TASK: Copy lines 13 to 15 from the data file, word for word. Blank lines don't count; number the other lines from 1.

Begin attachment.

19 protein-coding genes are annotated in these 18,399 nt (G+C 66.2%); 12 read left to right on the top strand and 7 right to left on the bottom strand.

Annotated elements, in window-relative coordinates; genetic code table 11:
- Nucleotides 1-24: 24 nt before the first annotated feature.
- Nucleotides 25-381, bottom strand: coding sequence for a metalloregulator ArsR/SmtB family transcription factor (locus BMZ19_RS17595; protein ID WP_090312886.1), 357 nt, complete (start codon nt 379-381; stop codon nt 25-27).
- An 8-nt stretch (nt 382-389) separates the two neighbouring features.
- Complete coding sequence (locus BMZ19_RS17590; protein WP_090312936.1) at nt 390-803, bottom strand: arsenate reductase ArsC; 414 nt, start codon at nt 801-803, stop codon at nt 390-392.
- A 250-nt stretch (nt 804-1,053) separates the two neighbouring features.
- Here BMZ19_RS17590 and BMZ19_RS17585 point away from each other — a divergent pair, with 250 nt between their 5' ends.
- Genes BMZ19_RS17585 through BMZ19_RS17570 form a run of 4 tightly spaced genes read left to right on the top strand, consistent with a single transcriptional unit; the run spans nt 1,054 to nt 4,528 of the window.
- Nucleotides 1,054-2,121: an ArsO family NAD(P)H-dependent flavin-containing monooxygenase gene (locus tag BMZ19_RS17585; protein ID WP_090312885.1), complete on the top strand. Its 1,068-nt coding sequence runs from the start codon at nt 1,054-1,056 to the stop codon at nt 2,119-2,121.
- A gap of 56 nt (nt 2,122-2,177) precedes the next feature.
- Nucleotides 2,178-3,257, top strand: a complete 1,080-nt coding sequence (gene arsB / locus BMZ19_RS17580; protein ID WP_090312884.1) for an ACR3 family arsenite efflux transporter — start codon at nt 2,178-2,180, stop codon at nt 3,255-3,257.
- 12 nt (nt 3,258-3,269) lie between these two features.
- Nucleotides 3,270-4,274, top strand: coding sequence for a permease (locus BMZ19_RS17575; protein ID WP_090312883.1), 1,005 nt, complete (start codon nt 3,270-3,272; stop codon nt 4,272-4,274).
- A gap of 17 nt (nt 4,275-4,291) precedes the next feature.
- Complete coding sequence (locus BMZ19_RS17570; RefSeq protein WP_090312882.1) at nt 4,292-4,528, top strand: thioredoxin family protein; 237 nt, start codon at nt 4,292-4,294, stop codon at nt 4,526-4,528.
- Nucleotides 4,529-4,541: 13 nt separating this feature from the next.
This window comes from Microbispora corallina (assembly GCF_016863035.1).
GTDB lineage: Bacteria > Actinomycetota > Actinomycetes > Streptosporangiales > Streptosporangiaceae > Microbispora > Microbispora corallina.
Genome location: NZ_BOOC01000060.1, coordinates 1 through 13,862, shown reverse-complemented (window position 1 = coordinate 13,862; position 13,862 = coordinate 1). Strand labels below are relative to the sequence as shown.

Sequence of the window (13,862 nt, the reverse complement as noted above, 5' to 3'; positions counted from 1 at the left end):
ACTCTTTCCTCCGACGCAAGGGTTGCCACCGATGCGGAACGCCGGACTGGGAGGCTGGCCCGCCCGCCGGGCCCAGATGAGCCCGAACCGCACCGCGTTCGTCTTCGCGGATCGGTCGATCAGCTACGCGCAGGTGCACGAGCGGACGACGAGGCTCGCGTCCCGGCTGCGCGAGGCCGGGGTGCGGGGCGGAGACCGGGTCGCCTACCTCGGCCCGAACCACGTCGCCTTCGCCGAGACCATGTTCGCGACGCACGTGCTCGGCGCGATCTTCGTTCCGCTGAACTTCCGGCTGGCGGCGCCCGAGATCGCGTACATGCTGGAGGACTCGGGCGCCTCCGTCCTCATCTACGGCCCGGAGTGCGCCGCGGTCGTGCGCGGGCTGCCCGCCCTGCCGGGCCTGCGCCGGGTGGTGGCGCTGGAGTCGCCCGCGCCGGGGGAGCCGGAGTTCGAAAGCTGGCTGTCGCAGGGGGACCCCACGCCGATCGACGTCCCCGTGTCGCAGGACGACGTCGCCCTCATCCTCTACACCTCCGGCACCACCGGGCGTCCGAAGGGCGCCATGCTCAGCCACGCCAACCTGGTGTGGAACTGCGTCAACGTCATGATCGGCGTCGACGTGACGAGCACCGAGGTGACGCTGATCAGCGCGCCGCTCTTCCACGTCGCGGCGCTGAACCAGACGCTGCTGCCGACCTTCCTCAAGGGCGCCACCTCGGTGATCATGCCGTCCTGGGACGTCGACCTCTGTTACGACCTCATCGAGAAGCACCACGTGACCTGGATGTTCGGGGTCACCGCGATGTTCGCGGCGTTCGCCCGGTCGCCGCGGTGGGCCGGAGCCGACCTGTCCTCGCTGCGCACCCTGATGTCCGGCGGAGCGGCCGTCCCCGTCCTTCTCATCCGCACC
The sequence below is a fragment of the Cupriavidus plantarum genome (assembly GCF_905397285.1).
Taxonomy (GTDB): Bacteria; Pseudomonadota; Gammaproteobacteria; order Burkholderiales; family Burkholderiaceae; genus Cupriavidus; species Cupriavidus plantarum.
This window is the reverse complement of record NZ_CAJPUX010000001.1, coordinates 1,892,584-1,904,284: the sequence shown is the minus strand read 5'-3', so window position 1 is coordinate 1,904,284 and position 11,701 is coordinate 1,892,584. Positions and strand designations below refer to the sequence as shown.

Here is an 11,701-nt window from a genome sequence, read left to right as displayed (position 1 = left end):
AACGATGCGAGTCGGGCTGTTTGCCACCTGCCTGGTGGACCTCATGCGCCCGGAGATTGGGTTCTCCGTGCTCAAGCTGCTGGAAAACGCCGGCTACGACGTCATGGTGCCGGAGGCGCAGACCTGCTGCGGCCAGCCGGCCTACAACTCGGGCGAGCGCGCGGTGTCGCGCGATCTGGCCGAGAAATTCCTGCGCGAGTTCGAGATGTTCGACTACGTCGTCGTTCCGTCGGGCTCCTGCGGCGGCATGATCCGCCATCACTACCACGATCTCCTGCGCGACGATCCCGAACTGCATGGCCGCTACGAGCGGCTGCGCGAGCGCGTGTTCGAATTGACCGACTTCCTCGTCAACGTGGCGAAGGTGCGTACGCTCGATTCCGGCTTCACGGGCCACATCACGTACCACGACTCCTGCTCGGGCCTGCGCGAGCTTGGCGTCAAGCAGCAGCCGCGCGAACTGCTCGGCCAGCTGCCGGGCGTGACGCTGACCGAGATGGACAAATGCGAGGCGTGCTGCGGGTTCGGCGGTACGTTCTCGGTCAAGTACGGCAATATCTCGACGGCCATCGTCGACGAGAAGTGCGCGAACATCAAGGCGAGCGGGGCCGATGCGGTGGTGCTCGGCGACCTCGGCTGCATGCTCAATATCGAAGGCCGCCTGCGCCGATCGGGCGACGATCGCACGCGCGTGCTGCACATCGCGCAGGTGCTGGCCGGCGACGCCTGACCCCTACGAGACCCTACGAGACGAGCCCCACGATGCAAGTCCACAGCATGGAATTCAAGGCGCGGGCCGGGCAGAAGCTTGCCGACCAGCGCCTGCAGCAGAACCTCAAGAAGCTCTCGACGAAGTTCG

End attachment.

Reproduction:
- 12 nt (nt 3,258-3,269) lie between these two features.
- Nucleotides 3,270-4,274, top strand: coding sequence for a permease (locus BMZ19_RS17575; protein ID WP_090312883.1), 1,005 nt, complete (start codon nt 3,270-3,272; stop codon nt 4,272-4,274).
- A gap of 17 nt (nt 4,275-4,291) precedes the next feature.